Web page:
check it for errors. That’s what it’s doing right here. So it’s automatically
running ESLint on our code and showing
us that we’ve got some errors or some warnings here. So we can see these when we
press “Control Shift M,” and it’s just going to show us the
different errors that we’ve got. These are all warnings, this code will still work, but it’s actually better
not to use var anymore, we want to use a let or a
const, the new variable types.>>Good to know.>>So we can fix this. Let’s
just highlight this line. I’ll just do control
period and that will give me some options
on how to fix this. So that’s all of the keyboard
shortcuts that I would use in VS Code just work inside of the browser like
you would expect them to. So I’m going to fix this no-var
problem and we’ll do that. Now, I could go and do that
for the rest of them or we can just go down
and say fix them all. We’ll fix all our no-var problems, and now, we’ve no-var
problems [inaudible].>>Cool.>>Yeah, pretty neat.
So now the next thing we need to do is because
we are developing, this is a little web server. Basically, it just says, “Hello
world”, which you can see here, sets the port, sets the
host, says, “Hello world.” Then it’s going to run this little server so that we
can serve up some content. So the next thing I want to
do is actually run this. So let’s do that. I’m going to come over here. There’s
couple of ways to do this. We could just press “F5.” But we can also open up the debug bar and just
go ahead and launch it. You’ll see that we’ve launched, and you can see that it’s
running on localhost 3000. What’s even more interesting is
that if I put a break point here.>>Running on localhost 3000 locally.>>It doesn’t make
any sense, does it?>>Or localhost 3000 on the
machine this is running on.>>Doesn’t make any sense,
does it? Bear with me.>>Okay.>>We’re going to talk about that.>>All right.>>So I’m going to restart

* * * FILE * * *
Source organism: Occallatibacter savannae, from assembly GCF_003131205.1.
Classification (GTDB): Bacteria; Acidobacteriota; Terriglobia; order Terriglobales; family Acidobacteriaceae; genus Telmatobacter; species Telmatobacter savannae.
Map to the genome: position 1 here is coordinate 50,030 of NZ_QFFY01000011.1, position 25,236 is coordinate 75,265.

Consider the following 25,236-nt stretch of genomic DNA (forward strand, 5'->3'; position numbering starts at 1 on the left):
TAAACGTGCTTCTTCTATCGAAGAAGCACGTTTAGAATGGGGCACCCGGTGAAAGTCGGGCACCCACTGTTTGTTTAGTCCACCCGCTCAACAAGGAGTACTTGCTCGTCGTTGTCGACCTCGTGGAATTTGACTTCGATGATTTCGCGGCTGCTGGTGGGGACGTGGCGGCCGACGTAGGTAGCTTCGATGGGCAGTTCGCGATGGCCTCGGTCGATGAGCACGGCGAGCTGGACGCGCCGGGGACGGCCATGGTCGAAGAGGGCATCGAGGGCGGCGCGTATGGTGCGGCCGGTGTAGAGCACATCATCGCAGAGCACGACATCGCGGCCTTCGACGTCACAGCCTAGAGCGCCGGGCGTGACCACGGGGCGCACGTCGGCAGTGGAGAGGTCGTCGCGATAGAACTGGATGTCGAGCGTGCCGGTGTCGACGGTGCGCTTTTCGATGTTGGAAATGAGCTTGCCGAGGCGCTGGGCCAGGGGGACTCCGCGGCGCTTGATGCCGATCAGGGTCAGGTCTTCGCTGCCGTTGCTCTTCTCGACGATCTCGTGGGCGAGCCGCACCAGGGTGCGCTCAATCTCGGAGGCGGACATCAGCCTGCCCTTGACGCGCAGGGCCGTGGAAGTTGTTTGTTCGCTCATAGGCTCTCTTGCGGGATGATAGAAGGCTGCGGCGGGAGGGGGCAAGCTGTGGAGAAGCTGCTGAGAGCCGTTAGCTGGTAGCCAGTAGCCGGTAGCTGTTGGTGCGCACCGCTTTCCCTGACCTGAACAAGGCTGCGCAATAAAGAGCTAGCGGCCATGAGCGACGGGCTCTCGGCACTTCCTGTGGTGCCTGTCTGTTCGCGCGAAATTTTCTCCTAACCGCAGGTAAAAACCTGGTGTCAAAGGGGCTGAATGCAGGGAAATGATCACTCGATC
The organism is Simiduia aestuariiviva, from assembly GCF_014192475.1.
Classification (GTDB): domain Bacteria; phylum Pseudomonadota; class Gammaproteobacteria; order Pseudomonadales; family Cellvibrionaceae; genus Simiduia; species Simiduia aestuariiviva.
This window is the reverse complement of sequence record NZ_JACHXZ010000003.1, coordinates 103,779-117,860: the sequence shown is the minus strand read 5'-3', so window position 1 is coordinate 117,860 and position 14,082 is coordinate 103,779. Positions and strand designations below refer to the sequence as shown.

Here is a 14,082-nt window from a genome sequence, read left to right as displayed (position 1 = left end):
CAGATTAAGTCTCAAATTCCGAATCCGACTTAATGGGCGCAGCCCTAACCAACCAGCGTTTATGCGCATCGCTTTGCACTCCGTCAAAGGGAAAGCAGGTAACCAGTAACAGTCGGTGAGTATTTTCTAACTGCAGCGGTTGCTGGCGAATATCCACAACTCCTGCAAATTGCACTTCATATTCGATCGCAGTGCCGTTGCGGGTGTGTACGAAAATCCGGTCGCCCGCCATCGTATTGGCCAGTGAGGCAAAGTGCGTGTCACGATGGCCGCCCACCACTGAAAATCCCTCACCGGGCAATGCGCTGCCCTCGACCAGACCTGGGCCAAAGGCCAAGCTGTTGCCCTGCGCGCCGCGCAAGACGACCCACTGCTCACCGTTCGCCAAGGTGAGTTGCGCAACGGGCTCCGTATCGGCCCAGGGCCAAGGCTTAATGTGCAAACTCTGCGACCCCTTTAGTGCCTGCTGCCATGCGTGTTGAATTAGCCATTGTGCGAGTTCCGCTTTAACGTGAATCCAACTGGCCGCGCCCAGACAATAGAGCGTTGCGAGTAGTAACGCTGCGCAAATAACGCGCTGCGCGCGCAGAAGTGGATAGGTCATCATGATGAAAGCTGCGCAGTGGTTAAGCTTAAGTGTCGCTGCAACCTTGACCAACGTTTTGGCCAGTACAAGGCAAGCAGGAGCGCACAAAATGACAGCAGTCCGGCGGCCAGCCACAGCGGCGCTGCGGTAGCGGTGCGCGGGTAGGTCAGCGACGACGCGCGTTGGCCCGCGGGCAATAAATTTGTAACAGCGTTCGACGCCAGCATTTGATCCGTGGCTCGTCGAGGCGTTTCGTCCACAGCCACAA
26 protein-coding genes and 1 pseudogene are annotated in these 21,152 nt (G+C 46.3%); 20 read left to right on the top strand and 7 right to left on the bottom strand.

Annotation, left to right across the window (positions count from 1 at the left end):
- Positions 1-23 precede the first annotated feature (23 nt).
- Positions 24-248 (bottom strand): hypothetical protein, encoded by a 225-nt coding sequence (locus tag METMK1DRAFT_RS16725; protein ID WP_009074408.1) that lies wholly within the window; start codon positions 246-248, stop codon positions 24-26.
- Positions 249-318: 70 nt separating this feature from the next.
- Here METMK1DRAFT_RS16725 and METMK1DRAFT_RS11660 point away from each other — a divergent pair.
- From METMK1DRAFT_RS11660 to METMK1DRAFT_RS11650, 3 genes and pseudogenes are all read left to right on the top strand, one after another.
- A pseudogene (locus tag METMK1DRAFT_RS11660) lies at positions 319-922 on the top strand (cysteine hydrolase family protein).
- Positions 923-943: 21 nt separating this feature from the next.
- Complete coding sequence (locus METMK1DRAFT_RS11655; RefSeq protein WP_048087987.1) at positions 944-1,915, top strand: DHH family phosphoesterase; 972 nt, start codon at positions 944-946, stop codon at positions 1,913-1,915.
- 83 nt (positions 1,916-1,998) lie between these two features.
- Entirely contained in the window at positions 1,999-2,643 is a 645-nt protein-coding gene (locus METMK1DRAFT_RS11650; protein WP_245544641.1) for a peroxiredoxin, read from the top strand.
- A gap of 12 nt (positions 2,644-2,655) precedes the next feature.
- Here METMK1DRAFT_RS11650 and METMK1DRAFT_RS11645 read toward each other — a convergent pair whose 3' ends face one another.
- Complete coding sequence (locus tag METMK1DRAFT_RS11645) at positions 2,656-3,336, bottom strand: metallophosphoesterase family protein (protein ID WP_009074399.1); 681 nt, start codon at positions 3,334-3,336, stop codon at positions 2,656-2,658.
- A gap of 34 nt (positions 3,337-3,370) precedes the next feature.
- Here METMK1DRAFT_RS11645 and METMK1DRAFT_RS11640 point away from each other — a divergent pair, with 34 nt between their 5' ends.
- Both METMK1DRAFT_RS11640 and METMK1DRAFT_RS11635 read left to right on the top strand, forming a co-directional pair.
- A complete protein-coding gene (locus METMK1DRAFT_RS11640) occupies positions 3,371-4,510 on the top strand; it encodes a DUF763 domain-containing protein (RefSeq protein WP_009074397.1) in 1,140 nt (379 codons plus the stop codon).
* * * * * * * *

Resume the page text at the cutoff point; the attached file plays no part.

this. Because first I want to show you that we can
actually hit breakpoints in here. So we’ve hit a break point and we can examine and see that
host is localhost, which you caught and port is 3000. So this thing is running
on localhost 3000. So let’s go ahead and continue on. So that’s where it’s
running. So let’s access localhost 3000.
Because we can do that. So let’s just come over
here to a browser tab. You know what? I’m in a browser. I totally forgot I was. Did you see me just go
looking for the browser?>>Yeah.>>That’s crazy. So
let’s open a new tab. Let’s go to localhost 3000.
That’s going to work, right?>>That’s the question. That’s the question
on everybody’s list.>>It’s not going to work.
Now, why doesn’t that work?>>Because this code is running on a server somewhere in up and Azure.>>Right. This is the problem, and how do we as
developers effectively develop an environment
that’s not local? We need to be able to
run things on localhost. So here’s how we handle
that Visual Studio Online. So let me come back
over here to this tab, and we have this little
remote explorer, that’s automatically there when
you pull up the VS Online, and you can see down here
in our environment details, you see the section where
it says, forwarded ports. So what we’re going do is
we’re going to forward a port, and we’re going to
forward port 3000 because that’s the port that this app
is running on. Hit ”Enter. It wants to know, just you
can give this a nifty name, this is just how it shows
up in the sidebar here. So we’ll say enter on that, and now it’s running on localhost 3000. Now, we can’t access it
on localhost 3000 though, because again, that’s
not our machine. But if we click on it over here
on the side, what it does is, it opens and you can see it’s connected to the forwarded
port and wait for it.>>Okay.>>Boom. There’s our application. Because if it was running locally and the server
was pushing stuff down, that raises all firewall
issues and blah, blah, blah. This is much better.>>Correct. Right.>>Now, basically getting to
localhost 3000 on the machine this is running on without having to care what it’s literally called.>>Correct. Because you really